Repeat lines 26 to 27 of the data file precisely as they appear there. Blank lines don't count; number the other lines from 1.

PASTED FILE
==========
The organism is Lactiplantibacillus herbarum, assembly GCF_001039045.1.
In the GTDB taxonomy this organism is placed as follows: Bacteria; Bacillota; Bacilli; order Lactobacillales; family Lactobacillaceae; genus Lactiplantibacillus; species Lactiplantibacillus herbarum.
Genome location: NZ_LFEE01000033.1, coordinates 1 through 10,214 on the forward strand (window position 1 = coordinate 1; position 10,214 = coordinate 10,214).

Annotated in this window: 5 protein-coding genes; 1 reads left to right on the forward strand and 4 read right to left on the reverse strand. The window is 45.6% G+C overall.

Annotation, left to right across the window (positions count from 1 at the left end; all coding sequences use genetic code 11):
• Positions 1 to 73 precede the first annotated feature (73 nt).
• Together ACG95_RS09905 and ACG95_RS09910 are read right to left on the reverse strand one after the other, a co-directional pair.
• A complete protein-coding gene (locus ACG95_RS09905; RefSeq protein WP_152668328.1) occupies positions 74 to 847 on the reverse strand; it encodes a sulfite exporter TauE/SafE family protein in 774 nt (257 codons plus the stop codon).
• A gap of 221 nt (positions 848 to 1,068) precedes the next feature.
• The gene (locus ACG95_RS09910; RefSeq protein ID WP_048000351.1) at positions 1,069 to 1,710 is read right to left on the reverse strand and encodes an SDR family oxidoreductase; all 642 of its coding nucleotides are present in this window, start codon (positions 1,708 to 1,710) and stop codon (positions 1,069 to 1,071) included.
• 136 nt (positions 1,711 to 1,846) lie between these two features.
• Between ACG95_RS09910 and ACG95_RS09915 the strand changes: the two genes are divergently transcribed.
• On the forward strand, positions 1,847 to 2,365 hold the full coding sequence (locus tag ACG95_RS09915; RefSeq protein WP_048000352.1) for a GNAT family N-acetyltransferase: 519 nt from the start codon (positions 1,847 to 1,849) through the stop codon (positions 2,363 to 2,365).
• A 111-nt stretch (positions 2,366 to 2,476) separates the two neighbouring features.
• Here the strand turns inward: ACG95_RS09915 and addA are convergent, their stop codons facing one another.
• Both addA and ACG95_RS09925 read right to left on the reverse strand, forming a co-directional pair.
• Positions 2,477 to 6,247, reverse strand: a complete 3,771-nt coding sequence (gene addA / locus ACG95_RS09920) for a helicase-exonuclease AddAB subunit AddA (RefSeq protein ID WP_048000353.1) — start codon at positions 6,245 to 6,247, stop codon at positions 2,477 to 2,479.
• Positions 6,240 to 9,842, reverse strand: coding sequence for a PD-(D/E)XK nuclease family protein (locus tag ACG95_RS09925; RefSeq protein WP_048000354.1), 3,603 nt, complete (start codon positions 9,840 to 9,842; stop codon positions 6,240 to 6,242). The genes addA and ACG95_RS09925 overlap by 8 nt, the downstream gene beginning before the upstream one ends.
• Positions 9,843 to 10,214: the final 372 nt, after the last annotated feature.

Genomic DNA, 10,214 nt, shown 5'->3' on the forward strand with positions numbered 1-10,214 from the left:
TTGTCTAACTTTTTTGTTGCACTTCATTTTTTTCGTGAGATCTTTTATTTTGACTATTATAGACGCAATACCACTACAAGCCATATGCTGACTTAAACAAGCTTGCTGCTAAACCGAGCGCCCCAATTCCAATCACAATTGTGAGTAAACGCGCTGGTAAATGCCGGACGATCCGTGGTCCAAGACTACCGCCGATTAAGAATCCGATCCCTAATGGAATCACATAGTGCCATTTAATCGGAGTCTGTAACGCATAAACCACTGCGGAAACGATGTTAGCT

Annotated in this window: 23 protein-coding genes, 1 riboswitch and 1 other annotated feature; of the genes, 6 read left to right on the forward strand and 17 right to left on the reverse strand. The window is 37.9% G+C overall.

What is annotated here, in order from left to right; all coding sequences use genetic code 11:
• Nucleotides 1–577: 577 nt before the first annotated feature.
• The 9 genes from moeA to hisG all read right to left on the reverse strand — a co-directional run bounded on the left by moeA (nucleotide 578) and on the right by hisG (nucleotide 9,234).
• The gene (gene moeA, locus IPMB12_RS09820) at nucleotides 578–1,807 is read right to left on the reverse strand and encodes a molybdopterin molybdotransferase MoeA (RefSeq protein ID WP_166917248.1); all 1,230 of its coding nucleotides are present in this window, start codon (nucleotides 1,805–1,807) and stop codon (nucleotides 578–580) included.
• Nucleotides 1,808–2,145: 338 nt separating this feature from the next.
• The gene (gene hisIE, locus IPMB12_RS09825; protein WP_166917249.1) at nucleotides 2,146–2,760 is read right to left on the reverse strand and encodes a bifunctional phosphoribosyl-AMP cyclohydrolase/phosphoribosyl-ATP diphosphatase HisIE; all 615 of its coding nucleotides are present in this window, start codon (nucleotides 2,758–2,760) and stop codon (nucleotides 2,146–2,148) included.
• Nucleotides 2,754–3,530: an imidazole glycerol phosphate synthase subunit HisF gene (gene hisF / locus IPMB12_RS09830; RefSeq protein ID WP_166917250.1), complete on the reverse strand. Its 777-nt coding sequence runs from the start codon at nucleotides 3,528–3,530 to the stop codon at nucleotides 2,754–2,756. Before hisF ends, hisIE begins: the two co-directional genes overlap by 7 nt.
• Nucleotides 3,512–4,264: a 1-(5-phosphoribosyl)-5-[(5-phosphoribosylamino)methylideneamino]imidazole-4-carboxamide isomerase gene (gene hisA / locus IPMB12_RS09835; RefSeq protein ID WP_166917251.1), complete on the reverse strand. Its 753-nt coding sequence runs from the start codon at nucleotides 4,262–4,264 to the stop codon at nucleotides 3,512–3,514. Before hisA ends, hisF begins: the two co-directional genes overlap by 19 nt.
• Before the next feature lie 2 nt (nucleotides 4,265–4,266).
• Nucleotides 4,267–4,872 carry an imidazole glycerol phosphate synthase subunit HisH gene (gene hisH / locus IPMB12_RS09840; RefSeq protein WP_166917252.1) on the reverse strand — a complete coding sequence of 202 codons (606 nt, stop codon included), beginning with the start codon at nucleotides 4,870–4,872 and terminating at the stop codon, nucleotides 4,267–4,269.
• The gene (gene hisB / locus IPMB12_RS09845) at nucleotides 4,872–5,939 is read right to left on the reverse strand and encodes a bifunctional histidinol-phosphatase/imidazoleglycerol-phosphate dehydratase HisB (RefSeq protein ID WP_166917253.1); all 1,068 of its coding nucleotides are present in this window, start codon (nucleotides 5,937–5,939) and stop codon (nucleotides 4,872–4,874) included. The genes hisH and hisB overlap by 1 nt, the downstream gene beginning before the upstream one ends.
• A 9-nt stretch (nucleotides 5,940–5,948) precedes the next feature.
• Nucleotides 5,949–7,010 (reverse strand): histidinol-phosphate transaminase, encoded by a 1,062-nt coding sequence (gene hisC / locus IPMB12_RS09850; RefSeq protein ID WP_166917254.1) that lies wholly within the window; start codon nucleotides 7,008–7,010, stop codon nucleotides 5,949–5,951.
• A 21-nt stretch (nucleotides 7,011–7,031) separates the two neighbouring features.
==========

• The gene (gene moeA, locus IPMB12_RS09820) at nucleotides 578–1,807 is read right to left on the reverse strand and encodes a molybdopterin molybdotransferase MoeA (RefSeq protein ID WP_166917248.1); all 1,230 of its coding nucleotides are present in this window, start codon (nucleotides 1,805–1,807) and stop codon (nucleotides 578–580) included.
• Nucleotides 1,808–2,145: 338 nt separating this feature from the next.